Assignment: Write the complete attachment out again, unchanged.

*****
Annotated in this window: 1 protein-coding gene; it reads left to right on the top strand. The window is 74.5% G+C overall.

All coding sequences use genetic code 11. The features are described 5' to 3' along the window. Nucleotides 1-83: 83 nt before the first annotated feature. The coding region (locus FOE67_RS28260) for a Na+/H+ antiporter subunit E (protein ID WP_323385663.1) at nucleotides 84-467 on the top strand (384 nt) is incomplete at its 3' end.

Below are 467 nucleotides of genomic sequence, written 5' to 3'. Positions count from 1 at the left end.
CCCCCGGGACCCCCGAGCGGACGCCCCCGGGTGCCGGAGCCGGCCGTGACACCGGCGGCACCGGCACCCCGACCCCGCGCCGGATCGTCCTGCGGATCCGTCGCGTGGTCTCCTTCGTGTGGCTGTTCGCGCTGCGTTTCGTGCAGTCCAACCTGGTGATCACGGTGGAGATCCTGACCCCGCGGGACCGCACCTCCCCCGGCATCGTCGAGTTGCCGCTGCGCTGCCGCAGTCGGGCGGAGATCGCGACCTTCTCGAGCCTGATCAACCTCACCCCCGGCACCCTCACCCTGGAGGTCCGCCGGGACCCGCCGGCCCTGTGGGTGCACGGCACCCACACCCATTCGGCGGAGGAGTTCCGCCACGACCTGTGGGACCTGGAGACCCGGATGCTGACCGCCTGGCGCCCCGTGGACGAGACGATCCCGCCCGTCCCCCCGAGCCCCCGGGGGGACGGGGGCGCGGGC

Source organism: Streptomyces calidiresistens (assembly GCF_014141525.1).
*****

Annotated in this window: 1 protein-coding gene; it reads left to right on the top strand. The window is 74.5% G+C overall.

All coding sequences use genetic code 11. The features are described 5' to 3' along the window. Nucleotides 1-83: 83 nt before the first annotated feature. The coding region (locus FOE67_RS28260) for a Na+/H+ antiporter subunit E (protein ID WP_323385663.1) at nucleotides 84-467 on the top strand (384 nt) is incomplete at its 3' end.

Below are 467 nucleotides of genomic sequence, written 5' to 3'. Positions count from 1 at the left end.
CCCCCGGGACCCCCGAGCGGACGCCCCCGGGTGCCGGAGCCGGCCGTGACACCGGCGGCACCGGCACCCCGACCCCGCGCCGGATCGTCCTGCGGATCCGTCGCGTGGTCTCCTTCGTGTGGCTGTTCGCGCTGCGTTTCGTGCAGTCCAACCTGGTGATCACGGTGGAGATCCTGACCCCGCGGGACCGCACCTCCCCCGGCATCGTCGAGTTGCCGCTGCGCTGCCGCAGTCGGGCGGAGATCGCGACCTTCTCGAGCCTGATCAACCTCACCCCCGGCACCCTCACCCTGGAGGTCCGCCGGGACCCGCCGGCCCTGTGGGTGCACGGCACCCACACCCATTCGGCGGAGGAGTTCCGCCACGACCTGTGGGACCTGGAGACCCGGATGCTGACCGCCTGGCGCCCCGTGGACGAGACGATCCCGCCCGTCCCCCCGAGCCCCCGGGGGGACGGGGGCGCGGGC

Source organism: Streptomyces calidiresistens (assembly GCF_014141525.1).